Academic journal article
By Eller, Justin E.
Currents in Theology and Mission , Vol. 40, No. 2
Missional Lutheran churches continue asking what it means to be Lutheran in their particular contexts and what Lutheran doctrines have to say to them in these contexts. If the doctrines and confessions do not engage the contexts in which they are being read and applied, then they are irrelevant as far as the particular contexts are concerned. Lutheran doctrines and confessions are not repetitive formulas that can be applied in every context; rather, they must be translated and reinterpreted in order for them to become relevant and accessible for critical reflection, examination, praxis, and most especially action.
The traditional Lutheran hymn, "A Mighty Fortress is our God," sounds like a strangely disconnected funeral dirge when sung in Spanish to the beat of a single drum in the highlands of Bolivia. Even though it is sung by every Bolivian Lutheran, even in the indigenous Aymara language, it is out of context and there is an unspoken recognition that this classic hymn is foreign. As traditionally Lutheran as this hymn might be, it is a sign of importation. The majority of Bolivian Lutherans have never seen a castle-like fortress other than from photographs or on the Internet. Former president of the Bolivian Evangelical Lutheran Church, Humberto Ramos Salazar, wrote about the early hymnals used in the Bolivian Lutheran Church: "the first one has greater theological principles and spans significant confessional ground, however it fails to incarnate in the life of the Aymara. The famous hymn of Martin Luther, 'A Mighty Fortress is our God,' with profound theological and historical meaning, what could it say to an Aymara? Neither the rhythm nor the lyric will arrive at its profound sense of religiosity. We are sure that for a German, who is familiar with the history or the Reformation and the geographical context, it will mean a lot." (1)
Despite being sung every year to celebrate Reformation Day, there is a constant underlying rumble of suspicion and questioning. In many Lutheran mission contexts, including Bolivia, one encounters a variety of perplexing and complicated questions as to why the national church is Lutheran and where the church traces its confessional roots. Not only did the early Lutheran missionaries to Bolivia in the law I 930s bring the word of God, they also brought the patriarchal colonizing missionary enterprise that imposed hymns, denied traditional indigenous dress and musical instruments, and created a deep sense of dependency on foreign Lutheran churches in the area of financial sustainability as well as in the areas of Lutheran theological and confessional identity. Similar to Ramos, one Bolivian Lutheran pastor, reflecting on the tumultuous history of the foreign missionizing presence asserted: "It is a sin that they come in without knowledge of or being acquainted with our reality, without at least the ability to speak our language. And then they want to teach us so many things! It is a continual invasion that we Aymara suffer." (2)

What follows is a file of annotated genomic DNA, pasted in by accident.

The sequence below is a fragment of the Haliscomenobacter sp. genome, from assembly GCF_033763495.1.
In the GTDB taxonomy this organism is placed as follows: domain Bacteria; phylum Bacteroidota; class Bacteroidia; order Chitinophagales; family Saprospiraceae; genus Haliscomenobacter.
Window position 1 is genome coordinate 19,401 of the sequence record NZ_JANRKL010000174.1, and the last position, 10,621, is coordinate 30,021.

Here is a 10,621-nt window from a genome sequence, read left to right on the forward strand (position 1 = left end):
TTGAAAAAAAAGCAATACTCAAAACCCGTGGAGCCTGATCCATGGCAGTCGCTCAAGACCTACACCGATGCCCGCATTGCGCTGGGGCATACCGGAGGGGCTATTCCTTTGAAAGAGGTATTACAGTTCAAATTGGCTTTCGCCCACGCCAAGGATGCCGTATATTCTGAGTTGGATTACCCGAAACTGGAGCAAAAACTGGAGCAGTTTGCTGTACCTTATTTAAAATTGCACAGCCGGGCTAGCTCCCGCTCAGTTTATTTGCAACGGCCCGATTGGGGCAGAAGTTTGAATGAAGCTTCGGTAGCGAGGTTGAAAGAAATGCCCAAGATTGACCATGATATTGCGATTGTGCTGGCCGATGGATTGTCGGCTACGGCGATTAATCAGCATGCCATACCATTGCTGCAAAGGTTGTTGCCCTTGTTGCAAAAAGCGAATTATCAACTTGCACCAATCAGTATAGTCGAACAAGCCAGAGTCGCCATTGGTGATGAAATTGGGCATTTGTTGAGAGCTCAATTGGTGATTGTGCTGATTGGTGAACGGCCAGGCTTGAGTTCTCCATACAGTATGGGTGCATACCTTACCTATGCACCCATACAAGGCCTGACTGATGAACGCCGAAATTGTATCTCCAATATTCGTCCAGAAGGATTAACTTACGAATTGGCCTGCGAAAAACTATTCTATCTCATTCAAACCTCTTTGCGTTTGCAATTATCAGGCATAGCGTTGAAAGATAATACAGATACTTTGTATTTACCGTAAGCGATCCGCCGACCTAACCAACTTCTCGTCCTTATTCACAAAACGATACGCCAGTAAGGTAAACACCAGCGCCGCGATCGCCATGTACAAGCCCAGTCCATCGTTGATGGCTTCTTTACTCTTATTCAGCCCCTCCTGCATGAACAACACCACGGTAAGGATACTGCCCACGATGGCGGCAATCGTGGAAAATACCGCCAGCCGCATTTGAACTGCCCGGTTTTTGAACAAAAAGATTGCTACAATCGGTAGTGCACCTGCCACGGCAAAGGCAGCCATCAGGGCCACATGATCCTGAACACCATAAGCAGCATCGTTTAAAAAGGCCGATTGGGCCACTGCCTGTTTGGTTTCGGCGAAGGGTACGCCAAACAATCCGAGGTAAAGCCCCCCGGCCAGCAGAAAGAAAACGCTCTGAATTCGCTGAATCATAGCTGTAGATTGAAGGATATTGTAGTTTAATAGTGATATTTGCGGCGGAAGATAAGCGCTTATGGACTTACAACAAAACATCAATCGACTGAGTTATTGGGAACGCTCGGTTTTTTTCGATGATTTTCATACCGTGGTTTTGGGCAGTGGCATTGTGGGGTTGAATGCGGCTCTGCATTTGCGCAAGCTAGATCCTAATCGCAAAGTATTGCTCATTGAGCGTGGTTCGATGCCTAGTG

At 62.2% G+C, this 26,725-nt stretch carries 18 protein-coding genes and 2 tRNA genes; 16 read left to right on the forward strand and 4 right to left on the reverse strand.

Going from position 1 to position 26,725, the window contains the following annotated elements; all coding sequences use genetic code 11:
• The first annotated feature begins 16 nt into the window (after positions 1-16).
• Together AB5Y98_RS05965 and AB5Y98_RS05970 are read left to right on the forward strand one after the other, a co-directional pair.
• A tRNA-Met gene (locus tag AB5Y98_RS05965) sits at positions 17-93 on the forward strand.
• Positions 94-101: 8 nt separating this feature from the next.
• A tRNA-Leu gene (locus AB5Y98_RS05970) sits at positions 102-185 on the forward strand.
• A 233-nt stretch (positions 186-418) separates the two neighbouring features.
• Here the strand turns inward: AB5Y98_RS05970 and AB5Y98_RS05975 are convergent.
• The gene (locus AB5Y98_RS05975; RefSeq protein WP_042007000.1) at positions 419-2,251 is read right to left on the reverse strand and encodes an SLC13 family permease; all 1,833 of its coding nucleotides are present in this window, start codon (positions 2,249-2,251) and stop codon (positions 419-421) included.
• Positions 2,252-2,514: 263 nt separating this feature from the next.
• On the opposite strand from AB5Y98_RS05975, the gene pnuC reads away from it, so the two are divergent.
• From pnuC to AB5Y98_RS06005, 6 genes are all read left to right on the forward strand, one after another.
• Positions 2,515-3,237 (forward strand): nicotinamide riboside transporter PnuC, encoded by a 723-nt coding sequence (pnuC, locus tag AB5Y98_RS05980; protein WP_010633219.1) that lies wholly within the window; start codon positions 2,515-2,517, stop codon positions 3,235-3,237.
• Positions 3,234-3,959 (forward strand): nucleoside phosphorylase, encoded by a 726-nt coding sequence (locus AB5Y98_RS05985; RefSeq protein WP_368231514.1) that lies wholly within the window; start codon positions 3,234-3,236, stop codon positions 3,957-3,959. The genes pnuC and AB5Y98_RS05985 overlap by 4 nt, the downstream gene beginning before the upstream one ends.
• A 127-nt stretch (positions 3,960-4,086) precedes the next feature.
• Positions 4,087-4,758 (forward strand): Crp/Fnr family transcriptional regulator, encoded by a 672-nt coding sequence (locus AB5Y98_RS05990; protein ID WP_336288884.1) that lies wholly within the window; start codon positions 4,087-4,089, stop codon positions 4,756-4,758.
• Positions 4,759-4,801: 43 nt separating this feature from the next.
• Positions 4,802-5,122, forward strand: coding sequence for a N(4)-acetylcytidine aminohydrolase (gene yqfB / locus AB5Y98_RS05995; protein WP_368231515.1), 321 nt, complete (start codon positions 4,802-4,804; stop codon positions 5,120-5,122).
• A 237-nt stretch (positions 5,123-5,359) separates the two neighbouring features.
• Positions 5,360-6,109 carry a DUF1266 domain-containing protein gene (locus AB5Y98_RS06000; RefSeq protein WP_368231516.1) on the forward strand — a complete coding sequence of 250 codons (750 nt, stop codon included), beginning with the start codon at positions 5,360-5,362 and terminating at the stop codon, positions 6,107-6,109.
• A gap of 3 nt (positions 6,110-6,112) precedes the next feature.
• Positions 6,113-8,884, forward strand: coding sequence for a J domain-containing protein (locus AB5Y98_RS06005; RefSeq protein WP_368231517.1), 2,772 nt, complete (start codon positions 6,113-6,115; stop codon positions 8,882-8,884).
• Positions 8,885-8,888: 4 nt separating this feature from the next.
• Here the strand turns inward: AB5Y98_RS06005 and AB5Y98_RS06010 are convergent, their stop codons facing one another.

The biblical and Lutheran indoctrination experienced by many in the Bolivian Lutheran Church resulted in the constant call for others, typically foreigners, to define them, construct their Lutheran identity for them, and continue indoctrinating them with their Lutheran teachings. Teaching Lutheran doctrine in a mission context is not, nor should it ever be, domesticating indoctrination. In this article, I explore what teaching Lutheran doctrines in a mission context means and entails by looking at how Lutherans in mission contexts (3) could regard Luther and his teachings as inspirational, the impacts of translating and retranslating the Lutheran doctrinal statements and confessions into the contextual realities, and the development of a contextualized Lutheran identity through coram doctrine.
Opposing Indoctrination: How Lutherans Could Regard Luther
Indoctrination, as opposed to education, is commonly understood as inculcating doctrines in authoritative ways that expect the indoctrinated person not to question or critically reflect on the subject or underlying motive of the indoctrinator. …